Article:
You can not select more than 25 topics Topics must start with a letter or number, can include dashes ('-') and can be up to 35 characters long.
 
 
 
 
 
 

105 lines
3.5 KiB

From: sweeting at neuronet.com.my (sweeting at neuronet.com.my)
Date: Sun, 25 Apr 1999 20:11:31 GMT
Subject: converting perl to python - simple questions.
References: <000001be8f3e$eea9c3c0$d39e2299@tim>
Message-ID: <7fvstg$nqo$1@nnrp1.dejanews.com>
Content-Length: 3248
X-UID: 15
> > Anyway, since I know that there are a few ex-perlmongers on the list,
> > would somebody be so kind as to confirm whether I've translated
> > the following code snippets correctly :
> >
> > a) Perl's "defined".
> > [perl]
> > if (defined($x{$token})
> >
> > [python]
> > if (x.has_key(token) and x[token]!=None) :
>
> If should be enough to do
>
> if x.has_key(token):
>
> under the probably-correct theory that the Perl is just asking "does hash
> 'x' have key 'token'?" "None" is a specific valid value, not at all
> "undefined", so checking x[token] against None doesn't make sense unless
> you've established your own consistent program-wide convention of using None
> to *mean* something like undefined. Which is dicey. After e.g. "del
> x[token]", a reference to x[token] doesn't yield None, it raises the
> KeyError exception.
For years, I've been thinking of "None" in Python as "null" in javascript,
meaning "no value set" and so it was actually quite interesting to see that
Perl has "exists" and "defined" functions for dictionaries.... I had
translated "exists($dictionary{$token})" into "dictionary.has_key(token)"
and hence went overboard when I translated "defined(...)"
Anyway, from testing it does appear that both defined() and exists()
can be simply replaced with dico.has_key(token) in my scripts.
> > b) RE's.
> > [perl]
> > if ($mytext !~ /^\s$/)
> >
> > [python]
> > if not (re.match('^\s$'), mytext)
>
> Hmm. The Perl says "if mytext isn't a single whitespace character", which
> is an odd thing to check! If that's the intent, fine.
Yes, loads of double-byte character processing ...
> Python's "match"
> already constrains the search to begin at the start of the string, so the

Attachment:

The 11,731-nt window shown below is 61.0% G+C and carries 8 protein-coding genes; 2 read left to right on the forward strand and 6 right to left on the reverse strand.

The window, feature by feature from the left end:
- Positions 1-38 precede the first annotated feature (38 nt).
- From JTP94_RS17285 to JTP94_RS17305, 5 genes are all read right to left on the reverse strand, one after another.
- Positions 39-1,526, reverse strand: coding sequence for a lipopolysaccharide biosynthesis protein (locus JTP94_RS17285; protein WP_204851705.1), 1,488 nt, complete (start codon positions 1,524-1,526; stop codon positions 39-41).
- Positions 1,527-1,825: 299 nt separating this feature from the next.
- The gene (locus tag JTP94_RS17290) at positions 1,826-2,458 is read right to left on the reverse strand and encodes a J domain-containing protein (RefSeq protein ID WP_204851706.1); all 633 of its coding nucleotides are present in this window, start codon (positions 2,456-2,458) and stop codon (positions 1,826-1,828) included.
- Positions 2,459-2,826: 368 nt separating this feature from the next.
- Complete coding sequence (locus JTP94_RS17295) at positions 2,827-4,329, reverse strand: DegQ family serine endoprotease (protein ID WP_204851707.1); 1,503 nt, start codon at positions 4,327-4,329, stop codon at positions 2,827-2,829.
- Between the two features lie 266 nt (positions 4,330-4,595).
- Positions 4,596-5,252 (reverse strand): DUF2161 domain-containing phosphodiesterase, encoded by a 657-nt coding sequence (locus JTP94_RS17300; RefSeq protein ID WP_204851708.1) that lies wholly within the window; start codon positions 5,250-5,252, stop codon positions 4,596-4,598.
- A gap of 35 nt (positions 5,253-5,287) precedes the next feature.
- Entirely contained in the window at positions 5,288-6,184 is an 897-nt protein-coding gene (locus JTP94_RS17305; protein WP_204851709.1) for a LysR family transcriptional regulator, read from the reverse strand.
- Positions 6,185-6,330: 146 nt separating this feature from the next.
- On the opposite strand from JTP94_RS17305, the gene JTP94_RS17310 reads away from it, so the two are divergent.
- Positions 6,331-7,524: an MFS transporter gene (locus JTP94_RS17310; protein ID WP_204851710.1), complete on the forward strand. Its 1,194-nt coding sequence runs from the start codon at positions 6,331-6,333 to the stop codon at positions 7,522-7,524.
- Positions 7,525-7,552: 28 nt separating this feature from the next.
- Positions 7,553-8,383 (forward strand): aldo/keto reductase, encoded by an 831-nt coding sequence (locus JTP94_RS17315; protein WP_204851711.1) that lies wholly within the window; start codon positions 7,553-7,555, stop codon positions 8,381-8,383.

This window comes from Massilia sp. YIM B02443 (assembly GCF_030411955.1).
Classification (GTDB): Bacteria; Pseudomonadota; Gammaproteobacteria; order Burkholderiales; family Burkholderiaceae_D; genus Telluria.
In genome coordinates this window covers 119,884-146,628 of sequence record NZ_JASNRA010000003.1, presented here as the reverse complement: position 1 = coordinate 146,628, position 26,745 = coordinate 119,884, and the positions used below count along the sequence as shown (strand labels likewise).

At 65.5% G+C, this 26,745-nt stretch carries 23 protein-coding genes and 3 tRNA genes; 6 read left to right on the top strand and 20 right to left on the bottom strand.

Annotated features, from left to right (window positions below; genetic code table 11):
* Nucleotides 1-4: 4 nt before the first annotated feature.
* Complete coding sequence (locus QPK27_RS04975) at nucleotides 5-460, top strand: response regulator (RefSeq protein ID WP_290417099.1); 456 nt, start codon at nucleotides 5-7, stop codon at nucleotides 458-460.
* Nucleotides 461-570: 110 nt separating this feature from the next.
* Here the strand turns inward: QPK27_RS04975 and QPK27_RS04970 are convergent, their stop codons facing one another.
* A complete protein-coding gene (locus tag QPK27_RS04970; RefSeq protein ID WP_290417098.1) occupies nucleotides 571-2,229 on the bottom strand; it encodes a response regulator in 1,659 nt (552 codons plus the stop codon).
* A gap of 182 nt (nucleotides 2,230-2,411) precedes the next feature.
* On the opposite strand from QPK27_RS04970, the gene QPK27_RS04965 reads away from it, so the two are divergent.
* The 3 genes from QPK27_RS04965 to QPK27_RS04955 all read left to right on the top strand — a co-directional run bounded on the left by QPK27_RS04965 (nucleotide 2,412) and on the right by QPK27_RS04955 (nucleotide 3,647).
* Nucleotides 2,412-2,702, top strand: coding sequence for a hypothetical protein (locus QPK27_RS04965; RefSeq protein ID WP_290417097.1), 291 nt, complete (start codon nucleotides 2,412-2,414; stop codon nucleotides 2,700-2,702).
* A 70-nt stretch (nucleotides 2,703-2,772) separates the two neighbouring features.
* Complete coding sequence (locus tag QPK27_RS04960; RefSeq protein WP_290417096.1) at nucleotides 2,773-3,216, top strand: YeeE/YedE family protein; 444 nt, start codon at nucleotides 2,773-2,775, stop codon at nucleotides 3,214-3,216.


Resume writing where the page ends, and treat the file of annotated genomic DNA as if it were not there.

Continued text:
> leading "^" isn't needed (use Python's "search" if don't want that
> constraint).
aaaah - subtle. Thanks.
>So:
>
> if not re.match(r"\s$", mytext):
>
> Get in the habit of using r-strings for writing regexps; they'll make your
> backslash life much easier.
Thank you for pointing that out - the perl stuff's been screwing
with my head and making me confused, \s being ok in that language.
> Another thing to note is that high-use regexps can be compiled, and if
> they're always used in the same way (match vs search) you can capture that
> choice too. So this may be more appropriate:
>
> is_single_whitespace = re.compile(r"\s$").match
>
> while whatever:
> ...
> if not is_single_whitespace(mytext):
> ...
> ...
Thank you very much - I'd read the excellent howto on python.org and that
described this too. I chose not to compile just for clarity since I'm still
trying to work out if I've translated the code from perl to python
correctly. But I will optimise later...
> Hoisting the regexp compilation out of the loop can be a substantial win.
>
> > Since I know neither perl nor chinese, it would be nice if somebody
> > could help me remove one of the variables in my debugging.
>
> native-speakers-of-both-say-chinese-is-easier-to-read<wink>-ly y'rs - tim
after today, i'd be inclined to agree :)
chas
-----------== Posted via Deja News, The Discussion Network ==----------
http://www.dejanews.com/ Search, Read, Discuss, or Start Your Own